APOBEC3G (A3G)/APOBEC3F (A3F) are two members of APOBEC3 cytidine deaminase subfamily. Although they potently inhibit the replication of vif-deficient HIV-1, this mechanism is still poorly understood. Initially, A3G/A3F were thought to catalyze C-to-U transitions on the minus-strand viral cDNAs during reverse transcription to disrupt the viral life cycle. Recently, it was found more likely that A3G/A3F directly interrupts viral reverse transcription or integration. In addition, A3G/A3F are both found in the high-molecular-mass complex in immortalized cell lines, where they interact with a number of different cellular proteins. However, there has been no evidence to prove that these interactions are required for A3G/A3F function. Here, we studied A3G/A3F-restricted HIV-1 replication in six different human T cell lines by infecting them with wild-type or vif-deficient HIV-1. Interestingly, in a CEM-derived cell line CEM-T4, which expresses high levels of A3G/A3F proteins, the vif-deficient virus replicated as equally well as the wild-type virus, suggesting that these endogenous antiretroviral genes lost anti-HIV activities. It was confirmed that these A3G/A3F genes do not contain any mutation and are functionally normal. Consistently, overexpression of exogenous A3G/A3F in CEM-T4 cells still failed to restore their anti-HIV activities. However, this activity could be restored if CEM-T4 cells were fused to 293T cells to form heterokaryons. These results demonstrate that CEM-T4 cells lack a cellular cofactor, which is critical for A3G/A3F anti-HIV activity. We propose that a further study of this novel factor will provide another strategy for a complete understanding of the A3G/A3F antiretroviral mechanism.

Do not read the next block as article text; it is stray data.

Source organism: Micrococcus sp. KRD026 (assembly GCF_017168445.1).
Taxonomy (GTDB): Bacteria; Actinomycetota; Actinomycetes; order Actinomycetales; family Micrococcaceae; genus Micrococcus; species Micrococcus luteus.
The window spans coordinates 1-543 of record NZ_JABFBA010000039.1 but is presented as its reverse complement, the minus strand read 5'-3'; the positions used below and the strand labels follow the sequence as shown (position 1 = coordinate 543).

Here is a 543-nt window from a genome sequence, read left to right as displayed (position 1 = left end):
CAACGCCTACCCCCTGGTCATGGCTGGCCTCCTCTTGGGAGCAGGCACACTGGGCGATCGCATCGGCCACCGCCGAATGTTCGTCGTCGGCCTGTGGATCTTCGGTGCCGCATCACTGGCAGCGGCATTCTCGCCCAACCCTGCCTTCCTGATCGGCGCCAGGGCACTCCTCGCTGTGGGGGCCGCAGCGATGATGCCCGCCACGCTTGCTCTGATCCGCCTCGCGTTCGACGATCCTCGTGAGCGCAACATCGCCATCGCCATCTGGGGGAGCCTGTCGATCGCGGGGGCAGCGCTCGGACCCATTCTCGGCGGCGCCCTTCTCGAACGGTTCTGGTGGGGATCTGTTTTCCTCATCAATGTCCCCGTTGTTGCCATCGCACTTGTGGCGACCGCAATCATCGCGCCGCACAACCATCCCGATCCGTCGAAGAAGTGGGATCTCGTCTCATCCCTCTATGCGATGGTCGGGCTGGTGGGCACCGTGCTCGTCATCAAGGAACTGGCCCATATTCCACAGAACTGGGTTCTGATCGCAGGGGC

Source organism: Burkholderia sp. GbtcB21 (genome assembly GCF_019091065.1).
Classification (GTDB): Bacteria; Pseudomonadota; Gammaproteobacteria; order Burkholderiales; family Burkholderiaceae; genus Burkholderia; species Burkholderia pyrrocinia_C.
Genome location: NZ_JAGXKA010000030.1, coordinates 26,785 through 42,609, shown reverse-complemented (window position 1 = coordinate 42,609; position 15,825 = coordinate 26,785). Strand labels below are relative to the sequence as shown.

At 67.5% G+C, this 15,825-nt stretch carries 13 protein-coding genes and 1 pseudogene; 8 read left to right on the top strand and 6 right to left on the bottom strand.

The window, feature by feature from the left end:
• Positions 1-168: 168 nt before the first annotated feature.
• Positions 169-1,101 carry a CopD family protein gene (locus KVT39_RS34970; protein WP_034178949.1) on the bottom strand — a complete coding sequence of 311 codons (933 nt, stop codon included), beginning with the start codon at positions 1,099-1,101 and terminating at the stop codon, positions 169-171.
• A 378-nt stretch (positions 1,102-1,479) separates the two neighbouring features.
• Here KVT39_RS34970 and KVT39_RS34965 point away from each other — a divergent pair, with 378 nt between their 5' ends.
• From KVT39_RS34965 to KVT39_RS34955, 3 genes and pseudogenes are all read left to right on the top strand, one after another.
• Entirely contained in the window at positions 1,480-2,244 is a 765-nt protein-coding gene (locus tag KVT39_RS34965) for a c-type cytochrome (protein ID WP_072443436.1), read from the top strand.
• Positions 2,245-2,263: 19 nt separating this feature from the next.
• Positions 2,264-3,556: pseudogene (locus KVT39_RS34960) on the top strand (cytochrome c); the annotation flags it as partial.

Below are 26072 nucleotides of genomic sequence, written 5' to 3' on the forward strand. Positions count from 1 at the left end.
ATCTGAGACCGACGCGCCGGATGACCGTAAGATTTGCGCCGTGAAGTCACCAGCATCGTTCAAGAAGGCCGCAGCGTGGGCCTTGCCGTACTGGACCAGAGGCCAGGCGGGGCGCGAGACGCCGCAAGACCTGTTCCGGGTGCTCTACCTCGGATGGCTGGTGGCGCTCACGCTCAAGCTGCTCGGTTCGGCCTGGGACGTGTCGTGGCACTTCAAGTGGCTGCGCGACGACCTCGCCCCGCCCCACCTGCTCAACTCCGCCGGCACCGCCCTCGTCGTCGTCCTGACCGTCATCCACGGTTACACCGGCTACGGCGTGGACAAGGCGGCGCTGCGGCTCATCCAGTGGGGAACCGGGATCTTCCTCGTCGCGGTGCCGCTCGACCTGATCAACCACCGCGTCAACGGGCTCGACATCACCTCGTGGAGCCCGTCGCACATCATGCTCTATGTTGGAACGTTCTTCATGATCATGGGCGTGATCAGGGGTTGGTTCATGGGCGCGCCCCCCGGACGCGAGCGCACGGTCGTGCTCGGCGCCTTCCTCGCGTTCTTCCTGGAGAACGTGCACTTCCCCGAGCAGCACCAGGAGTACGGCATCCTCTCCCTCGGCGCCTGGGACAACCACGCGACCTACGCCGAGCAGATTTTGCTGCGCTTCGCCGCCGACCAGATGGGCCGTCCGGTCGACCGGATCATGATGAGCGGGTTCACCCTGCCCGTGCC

Cytidine deaminases are host enzymes that remove the amino group from the cytidine base on single-stranded DNA or RNA, resulting in a replacement of the cytidine with a uracil. Such replacement may alter the amino acid–coding sequence of the gene and change protein function. It has been well documented that APOBEC1 and AID play very important roles in protein metabolism and immune response via this mechanism. Interestingly, recent advances in retroviral researches have discovered that the seven cytidine deaminases (APOBEC3A to 3H) on human Chromosome 22 can restrict retrovirus replication. In particular, APOBEC3G and APOBEC3F have the most powerful anti–HIV-1 activity and also inhibit other retroviruses, including retrotransposons. They could inhibit viral replication in either a cytidine deamination-dependent or -independent manner, but the precise mechanism remains to be defined. In this report, we found that in a particular human T cell line, APOBEC3G and APOBEC3F failed to block HIV-1 replication. Further analyses indicated that this cell line lacks a cellular factor, which is very critical for APOBEC3G and APOBEC3F antiviral activity. Thus, APOBEC3G and APOBEC3F require a cofactor to inhibit viral replication, and identification of this cofactor will provide an important strategy to decipher this poorly defined antiretroviral mechanism.
Citation: Han Y, Wang X, Dang Y, Zheng Y-H (2008) APOBEC3G and APOBEC3F Require an Endogenous Cofactor to Block HIV-1 Replication. PLoS Pathog 4(7): e1000095. doi:10.1371/journal.ppat.1000095